TWi Biotechnology Enrolls First Patient in Phase 2 Trial Testing AC-203 for EB Treatment

Janet Stewart, MSc avatar

by Janet Stewart, MSc |

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The first participant has been enrolled in a Phase 2 clinical trial testing AC-203 for the treatment of inherited epidermolysis bullosa (EB), the trial’s sponsor, TWi Biotechnology, announced.

AC-203 (also known as CCP-020) is a proprietary topical formulation of 1% diacerein, a compound able to inhibit factors that contribute to inflammation in EB, namely caspase-1 (CASP1) and interleukin-1 (IL-1) beta, by blocking the activation of the NLRP3 inflammasome.

TWi has partnered with Castle Creek Pharmaceuticals, which leads the global clinical development of AC-203/CCP-020 for the treatment of epidermolysis bullosa simplex (EBS). Castle Creek is conducting the global DELIVERS Phase 2 trial (NCT03154333) to evaluate the safety and effectiveness of diacerein 1% ointment as a potential treatment for EBS.

The new double-blind, proof-of-concept, Phase 2 clinical trial (NCT03468322), launched in February, will be conducted in Taiwan, and eight participants are expected to be enrolled. Patients with inherited EB age  2 and older are eligible to participate in the trial.

The effectiveness and safety of AC-203 will be evaluated, including its ability to reduce lesion surface area and number of blisters, itching and pain, and the drug’s tolerability. The trial also will test the ability of AC-203 to lower the levels of pro-inflammatory cytokines — factors that promote inflammation in the body.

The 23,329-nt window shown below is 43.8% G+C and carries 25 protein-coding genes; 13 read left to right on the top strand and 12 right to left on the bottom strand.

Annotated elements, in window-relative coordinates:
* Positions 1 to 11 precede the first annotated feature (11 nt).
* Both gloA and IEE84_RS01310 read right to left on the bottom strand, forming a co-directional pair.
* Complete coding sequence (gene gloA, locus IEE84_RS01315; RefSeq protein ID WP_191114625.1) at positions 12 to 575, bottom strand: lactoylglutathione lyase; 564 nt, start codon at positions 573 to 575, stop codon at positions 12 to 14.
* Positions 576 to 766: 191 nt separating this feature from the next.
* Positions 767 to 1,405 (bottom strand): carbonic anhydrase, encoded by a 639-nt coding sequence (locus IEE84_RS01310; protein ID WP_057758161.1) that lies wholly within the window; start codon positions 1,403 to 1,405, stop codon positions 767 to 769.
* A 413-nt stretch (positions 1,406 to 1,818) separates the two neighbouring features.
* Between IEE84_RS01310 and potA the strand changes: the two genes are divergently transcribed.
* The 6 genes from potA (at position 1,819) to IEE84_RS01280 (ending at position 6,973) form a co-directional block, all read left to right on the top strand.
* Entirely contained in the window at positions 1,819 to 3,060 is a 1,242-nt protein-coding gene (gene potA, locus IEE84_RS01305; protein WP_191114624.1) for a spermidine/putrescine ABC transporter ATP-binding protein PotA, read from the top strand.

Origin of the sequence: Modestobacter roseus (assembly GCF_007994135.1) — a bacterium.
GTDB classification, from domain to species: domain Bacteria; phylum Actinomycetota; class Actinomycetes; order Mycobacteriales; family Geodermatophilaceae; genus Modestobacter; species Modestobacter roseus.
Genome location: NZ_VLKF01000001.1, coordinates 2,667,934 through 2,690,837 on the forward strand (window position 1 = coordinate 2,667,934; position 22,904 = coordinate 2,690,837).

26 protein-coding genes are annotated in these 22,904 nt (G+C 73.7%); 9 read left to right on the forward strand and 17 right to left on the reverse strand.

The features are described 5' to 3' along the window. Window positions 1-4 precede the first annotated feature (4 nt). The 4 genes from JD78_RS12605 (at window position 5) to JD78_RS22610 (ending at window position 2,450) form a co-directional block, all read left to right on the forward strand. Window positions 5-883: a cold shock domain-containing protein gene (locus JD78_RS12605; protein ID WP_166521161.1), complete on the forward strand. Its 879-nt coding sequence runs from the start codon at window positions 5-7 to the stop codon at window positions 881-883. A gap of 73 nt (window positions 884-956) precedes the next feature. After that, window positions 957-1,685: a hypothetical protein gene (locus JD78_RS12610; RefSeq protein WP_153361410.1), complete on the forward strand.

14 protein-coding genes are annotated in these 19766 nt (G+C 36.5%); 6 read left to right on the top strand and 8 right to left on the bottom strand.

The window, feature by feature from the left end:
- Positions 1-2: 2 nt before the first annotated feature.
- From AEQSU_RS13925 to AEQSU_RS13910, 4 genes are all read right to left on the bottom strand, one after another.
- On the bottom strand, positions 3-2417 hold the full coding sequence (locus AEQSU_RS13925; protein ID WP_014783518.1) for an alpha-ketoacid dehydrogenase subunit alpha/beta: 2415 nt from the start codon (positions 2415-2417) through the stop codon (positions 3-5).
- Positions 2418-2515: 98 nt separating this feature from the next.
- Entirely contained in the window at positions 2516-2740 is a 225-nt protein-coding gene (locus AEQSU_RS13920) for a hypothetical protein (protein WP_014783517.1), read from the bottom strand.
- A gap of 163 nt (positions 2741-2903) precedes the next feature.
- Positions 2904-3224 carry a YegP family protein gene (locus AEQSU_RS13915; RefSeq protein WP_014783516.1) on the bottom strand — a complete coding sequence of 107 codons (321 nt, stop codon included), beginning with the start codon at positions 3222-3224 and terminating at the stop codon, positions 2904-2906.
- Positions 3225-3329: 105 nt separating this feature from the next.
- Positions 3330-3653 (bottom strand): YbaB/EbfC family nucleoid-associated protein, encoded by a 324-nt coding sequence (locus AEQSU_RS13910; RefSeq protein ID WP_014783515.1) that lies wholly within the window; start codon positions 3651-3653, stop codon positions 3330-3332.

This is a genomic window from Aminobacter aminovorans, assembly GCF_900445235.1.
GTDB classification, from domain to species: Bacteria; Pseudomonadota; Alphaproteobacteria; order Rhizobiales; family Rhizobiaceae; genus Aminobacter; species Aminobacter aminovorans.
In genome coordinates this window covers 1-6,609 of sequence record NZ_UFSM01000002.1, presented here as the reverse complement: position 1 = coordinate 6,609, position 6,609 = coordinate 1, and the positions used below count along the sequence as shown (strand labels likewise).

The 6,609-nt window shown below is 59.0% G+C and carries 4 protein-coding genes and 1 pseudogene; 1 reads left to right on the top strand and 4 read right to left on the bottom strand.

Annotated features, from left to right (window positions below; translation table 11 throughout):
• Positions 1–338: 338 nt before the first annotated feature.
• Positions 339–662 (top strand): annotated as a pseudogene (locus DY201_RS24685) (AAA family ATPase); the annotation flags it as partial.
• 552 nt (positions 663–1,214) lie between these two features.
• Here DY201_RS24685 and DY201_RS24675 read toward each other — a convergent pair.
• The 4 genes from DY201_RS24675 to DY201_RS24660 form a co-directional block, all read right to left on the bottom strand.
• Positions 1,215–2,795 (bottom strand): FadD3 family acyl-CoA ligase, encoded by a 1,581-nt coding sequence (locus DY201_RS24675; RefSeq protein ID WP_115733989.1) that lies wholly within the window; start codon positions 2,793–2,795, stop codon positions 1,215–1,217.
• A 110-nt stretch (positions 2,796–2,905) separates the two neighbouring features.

“We are hopeful the unique activities of AC-203 in inhibiting the activation of NLRP3 inflammasome and decreasing the production of pro-inflammatory cytokines…could reduce the formation of blisters and the severity of skin lesions of EB patients,” Calvin Chen, PhD, CEO and president of TWi Biotech, said in a press release.

In May 2018, the U.S. Food and Drug Administration granted rare pediatric disease designation to AC-203/CCP-020 for the treatment of EB.

“Because EB is a devastating disease to the patients and their caregivers, everyday life could be a struggle, especially for the families with children suffering from EB,” said Se-Meng Cheng, founder and CEO of the patient group Taiwan Debra Home Care Promotion Association. Cheng also is the mother of an EB patient.

“An effective treatment in reducing lesion would be wonderful for people affected by the disease not only in physical but also in mental and moral. We are extremely excited for TWi Biotech in developing treatment for EB patients and its decision in conducting the clinical study in Taiwan. We are looking forward to working with TWi Biotech and doctors in finding effective treatments for all EB patients and their caregivers in the world,” Cheng concluded.